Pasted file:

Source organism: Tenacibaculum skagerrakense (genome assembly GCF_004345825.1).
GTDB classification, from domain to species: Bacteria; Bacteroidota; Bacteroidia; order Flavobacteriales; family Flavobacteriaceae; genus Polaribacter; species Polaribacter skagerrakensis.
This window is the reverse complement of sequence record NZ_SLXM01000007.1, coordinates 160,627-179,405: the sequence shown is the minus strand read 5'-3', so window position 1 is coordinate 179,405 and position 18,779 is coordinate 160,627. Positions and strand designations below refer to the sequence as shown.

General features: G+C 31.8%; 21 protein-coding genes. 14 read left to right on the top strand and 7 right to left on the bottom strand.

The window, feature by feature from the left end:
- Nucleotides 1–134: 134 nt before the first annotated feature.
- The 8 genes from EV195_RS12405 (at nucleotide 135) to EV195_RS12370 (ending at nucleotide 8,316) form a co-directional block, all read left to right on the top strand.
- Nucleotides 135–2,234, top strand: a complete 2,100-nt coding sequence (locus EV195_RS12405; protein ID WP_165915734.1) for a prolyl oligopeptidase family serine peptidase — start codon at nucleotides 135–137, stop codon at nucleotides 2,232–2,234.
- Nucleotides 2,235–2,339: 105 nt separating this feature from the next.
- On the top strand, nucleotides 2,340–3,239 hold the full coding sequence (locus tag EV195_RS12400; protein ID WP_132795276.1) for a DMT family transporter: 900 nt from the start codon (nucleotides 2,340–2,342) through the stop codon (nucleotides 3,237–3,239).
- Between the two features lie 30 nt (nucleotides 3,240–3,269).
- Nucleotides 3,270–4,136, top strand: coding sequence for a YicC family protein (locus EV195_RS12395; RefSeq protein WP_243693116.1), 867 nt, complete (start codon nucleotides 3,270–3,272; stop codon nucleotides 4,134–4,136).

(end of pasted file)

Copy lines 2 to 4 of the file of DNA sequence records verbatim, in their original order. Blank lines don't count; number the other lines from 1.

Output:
GTDB classification, from domain to species: Bacteria; Bacteroidota; Bacteroidia; order Flavobacteriales; family Flavobacteriaceae; genus Polaribacter; species Polaribacter skagerrakensis.
This window is the reverse complement of sequence record NZ_SLXM01000007.1, coordinates 160,627-179,405: the sequence shown is the minus strand read 5'-3', so window position 1 is coordinate 179,405 and position 18,779 is coordinate 160,627. Positions and strand designations below refer to the sequence as shown.

General features: G+C 31.8%; 21 protein-coding genes. 14 read left to right on the top strand and 7 right to left on the bottom strand.